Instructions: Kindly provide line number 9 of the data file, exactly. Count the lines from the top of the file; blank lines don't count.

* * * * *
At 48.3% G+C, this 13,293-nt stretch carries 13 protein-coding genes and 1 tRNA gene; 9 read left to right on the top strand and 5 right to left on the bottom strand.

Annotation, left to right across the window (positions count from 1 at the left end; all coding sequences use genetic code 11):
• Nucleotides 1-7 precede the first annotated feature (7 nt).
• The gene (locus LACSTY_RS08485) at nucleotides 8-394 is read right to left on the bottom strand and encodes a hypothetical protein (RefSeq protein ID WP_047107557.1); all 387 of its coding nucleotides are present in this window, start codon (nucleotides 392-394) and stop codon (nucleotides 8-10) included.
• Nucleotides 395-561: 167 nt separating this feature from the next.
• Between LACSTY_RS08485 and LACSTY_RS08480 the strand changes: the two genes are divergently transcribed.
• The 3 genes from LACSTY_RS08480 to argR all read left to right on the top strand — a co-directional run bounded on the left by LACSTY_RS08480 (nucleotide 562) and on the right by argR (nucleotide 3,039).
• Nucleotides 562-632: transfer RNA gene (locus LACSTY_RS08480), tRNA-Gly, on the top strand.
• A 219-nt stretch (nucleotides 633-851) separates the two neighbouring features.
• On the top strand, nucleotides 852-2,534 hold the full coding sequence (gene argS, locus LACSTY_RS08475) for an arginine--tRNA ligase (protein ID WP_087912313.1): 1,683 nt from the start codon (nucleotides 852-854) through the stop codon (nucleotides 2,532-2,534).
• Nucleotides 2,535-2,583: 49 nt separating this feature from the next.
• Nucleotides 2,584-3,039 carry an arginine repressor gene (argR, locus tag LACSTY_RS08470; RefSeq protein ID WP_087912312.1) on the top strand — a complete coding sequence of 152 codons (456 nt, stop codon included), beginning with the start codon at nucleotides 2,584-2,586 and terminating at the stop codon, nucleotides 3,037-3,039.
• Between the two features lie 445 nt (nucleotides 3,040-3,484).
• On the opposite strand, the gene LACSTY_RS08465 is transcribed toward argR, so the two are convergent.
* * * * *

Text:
• A 219-nt stretch (nucleotides 633-851) separates the two neighbouring features.